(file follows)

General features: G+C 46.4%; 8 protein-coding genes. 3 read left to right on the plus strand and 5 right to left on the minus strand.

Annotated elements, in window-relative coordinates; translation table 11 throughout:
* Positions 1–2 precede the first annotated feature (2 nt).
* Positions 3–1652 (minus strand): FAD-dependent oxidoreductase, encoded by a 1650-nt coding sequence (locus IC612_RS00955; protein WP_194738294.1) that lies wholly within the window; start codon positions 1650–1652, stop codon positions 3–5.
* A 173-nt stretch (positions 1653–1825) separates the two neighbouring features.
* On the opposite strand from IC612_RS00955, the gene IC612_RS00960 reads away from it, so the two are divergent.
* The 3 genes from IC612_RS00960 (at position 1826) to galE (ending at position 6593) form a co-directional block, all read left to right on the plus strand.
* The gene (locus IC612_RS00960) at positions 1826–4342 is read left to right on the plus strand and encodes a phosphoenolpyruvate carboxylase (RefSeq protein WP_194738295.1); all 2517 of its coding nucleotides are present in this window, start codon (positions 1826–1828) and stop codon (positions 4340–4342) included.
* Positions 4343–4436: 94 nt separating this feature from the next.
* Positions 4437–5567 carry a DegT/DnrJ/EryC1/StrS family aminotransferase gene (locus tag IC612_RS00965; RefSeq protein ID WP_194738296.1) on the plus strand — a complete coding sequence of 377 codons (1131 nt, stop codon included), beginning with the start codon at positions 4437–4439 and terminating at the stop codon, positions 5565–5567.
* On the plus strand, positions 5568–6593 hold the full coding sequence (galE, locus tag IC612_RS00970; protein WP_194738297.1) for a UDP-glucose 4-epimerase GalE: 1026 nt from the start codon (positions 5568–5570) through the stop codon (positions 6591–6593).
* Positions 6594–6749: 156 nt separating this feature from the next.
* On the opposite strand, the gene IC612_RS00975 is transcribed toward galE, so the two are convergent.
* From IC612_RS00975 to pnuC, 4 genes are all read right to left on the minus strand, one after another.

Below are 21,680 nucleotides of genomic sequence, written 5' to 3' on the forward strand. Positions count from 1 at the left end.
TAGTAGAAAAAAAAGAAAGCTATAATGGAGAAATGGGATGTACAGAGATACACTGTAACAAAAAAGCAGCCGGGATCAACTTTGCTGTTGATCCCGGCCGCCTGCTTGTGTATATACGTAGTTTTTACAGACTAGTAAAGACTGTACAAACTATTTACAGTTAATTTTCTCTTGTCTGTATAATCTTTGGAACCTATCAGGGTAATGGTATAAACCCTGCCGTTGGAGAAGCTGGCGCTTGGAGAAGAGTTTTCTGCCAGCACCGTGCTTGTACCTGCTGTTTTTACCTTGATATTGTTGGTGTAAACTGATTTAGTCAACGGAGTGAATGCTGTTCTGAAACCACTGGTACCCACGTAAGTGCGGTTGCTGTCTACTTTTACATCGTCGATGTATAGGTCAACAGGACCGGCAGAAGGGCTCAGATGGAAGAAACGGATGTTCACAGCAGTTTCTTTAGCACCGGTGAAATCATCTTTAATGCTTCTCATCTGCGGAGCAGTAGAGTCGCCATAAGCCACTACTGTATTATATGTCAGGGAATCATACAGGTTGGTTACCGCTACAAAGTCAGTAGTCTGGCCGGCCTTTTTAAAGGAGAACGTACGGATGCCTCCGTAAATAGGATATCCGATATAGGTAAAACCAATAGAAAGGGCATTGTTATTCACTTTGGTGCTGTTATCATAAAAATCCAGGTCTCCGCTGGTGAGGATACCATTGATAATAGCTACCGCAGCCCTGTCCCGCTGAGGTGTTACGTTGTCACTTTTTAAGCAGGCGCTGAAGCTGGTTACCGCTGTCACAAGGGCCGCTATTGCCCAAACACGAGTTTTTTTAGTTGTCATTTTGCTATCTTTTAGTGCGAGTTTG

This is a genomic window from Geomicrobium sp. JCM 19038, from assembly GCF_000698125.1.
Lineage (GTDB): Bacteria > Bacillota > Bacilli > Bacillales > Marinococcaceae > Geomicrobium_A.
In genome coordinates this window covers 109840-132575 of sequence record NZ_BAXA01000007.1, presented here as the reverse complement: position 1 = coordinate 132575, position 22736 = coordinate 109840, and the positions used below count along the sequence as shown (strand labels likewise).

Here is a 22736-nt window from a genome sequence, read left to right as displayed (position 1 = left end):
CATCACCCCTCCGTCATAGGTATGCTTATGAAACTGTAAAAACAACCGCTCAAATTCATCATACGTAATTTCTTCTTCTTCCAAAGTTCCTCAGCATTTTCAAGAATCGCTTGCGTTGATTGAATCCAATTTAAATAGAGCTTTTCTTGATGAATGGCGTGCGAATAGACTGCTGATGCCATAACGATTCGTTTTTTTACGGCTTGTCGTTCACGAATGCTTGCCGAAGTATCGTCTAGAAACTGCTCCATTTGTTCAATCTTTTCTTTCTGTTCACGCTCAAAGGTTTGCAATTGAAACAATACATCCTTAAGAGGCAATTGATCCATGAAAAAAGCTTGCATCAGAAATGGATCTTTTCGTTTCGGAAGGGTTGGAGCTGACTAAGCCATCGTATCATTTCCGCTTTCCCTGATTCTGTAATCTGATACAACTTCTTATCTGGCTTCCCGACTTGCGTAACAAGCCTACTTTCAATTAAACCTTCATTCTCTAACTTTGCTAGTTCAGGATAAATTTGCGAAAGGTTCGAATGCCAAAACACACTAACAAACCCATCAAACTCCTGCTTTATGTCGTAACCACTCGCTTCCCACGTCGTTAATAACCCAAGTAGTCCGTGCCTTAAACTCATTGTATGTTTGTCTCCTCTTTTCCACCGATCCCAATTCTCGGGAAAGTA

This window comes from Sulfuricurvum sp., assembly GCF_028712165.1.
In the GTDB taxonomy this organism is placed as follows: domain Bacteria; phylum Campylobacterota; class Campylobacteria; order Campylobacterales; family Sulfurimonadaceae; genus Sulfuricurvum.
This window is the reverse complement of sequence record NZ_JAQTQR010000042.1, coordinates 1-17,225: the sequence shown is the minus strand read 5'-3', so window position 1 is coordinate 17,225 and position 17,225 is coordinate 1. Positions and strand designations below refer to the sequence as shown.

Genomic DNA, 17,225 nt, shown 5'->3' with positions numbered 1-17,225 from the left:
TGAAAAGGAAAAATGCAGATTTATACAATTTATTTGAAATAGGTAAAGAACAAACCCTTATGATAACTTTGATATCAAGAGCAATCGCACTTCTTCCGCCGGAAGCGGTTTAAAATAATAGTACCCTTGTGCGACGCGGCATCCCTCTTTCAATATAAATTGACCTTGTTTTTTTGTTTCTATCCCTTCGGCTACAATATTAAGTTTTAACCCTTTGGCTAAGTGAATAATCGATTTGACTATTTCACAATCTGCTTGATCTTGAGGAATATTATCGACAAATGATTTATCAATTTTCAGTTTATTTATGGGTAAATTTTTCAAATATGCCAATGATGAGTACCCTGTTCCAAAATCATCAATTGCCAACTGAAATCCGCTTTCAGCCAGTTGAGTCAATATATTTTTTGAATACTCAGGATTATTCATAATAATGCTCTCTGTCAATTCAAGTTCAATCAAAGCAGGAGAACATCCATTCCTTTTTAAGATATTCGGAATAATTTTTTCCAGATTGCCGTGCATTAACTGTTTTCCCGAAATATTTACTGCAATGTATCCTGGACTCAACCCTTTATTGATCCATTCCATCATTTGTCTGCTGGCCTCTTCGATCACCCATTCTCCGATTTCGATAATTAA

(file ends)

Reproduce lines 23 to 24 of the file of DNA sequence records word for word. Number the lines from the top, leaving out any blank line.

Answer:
In the GTDB taxonomy this organism is placed as follows: domain Bacteria; phylum Campylobacterota; class Campylobacteria; order Campylobacterales; family Sulfurimonadaceae; genus Sulfuricurvum.
This window is the reverse complement of sequence record NZ_JAQTQR010000042.1, coordinates 1-17,225: the sequence shown is the minus strand read 5'-3', so window position 1 is coordinate 17,225 and position 17,225 is coordinate 1. Positions and strand designations below refer to the sequence as shown.